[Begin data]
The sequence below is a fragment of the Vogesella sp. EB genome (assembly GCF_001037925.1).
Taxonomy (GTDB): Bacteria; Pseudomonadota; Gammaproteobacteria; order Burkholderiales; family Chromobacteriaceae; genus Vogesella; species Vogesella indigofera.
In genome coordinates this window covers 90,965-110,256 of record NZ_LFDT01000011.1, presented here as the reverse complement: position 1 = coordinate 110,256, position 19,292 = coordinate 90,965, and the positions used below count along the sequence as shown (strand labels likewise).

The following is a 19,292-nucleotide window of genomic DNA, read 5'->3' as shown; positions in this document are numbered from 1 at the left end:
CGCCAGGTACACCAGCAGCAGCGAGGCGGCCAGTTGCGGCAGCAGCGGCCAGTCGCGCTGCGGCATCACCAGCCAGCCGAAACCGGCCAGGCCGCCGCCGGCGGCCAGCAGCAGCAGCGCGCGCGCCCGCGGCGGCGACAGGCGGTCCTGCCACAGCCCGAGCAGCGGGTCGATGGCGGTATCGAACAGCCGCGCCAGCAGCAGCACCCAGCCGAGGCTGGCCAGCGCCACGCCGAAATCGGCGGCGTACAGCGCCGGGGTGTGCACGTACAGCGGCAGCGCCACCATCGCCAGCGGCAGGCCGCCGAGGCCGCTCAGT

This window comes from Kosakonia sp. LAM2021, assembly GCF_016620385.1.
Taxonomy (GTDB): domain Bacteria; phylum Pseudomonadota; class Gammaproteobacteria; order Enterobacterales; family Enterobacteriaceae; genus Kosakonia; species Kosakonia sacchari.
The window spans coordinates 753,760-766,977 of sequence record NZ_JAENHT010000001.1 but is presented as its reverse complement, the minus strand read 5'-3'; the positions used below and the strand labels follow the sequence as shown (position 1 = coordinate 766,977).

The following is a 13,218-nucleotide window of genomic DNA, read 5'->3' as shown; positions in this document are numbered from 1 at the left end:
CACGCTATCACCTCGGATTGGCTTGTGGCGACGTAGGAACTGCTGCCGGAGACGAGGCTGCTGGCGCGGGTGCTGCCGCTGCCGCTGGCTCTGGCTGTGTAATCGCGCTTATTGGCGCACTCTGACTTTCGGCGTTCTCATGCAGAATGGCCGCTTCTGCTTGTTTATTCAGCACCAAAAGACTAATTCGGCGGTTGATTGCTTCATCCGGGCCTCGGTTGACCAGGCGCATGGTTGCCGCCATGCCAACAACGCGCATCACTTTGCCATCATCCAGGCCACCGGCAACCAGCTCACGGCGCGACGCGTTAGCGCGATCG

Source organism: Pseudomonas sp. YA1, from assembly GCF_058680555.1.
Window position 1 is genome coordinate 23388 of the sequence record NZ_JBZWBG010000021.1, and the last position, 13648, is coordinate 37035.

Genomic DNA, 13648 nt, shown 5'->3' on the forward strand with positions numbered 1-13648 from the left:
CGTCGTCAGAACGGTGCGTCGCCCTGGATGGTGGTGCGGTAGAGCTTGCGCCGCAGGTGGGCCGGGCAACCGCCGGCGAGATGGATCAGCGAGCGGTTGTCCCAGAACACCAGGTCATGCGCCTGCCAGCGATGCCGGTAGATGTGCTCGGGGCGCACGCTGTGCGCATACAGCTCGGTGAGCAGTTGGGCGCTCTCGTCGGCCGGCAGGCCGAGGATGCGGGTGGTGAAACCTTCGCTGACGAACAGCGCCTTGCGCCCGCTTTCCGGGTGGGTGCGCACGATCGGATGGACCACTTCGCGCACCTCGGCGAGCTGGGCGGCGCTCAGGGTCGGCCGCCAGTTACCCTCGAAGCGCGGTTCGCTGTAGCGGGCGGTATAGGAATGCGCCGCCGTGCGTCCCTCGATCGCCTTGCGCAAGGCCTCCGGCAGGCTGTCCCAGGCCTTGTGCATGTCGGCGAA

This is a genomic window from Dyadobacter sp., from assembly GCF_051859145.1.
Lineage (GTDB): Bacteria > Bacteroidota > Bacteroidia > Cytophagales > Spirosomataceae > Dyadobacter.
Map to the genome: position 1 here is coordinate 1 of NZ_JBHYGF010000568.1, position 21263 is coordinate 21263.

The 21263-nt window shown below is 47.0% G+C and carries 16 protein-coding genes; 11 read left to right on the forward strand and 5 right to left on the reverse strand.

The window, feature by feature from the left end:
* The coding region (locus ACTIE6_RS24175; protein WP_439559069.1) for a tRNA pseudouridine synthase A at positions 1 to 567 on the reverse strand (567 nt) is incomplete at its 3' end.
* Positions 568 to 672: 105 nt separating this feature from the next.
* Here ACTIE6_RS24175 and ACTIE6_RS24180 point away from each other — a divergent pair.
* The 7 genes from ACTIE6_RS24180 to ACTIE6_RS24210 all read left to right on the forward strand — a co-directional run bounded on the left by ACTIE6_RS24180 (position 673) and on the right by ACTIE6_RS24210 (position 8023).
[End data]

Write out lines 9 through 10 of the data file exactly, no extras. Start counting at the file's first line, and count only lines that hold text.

The following is a 13,218-nucleotide window of genomic DNA, read 5'->3' as shown; positions in this document are numbered from 1 at the left end:
CACGCTATCACCTCGGATTGGCTTGTGGCGACGTAGGAACTGCTGCCGGAGACGAGGCTGCTGGCGCGGGTGCTGCCGCTGCCGCTGGCTCTGGCTGTGTAATCGCGCTTATTGGCGCACTCTGACTTTCGGCGTTCTCATGCAGAATGGCCGCTTCTGCTTGTTTATTCAGCACCAAAAGACTAATTCGGCGGTTGATTGCTTCATCCGGGCCTCGGTTGACCAGGCGCATGGTTGCCGCCATGCCAACAACGCGCATCACTTTGCCATCATCCAGGCCACCGGCAACCAGCTCACGGCGCGACGCGTTAGCGCGATCG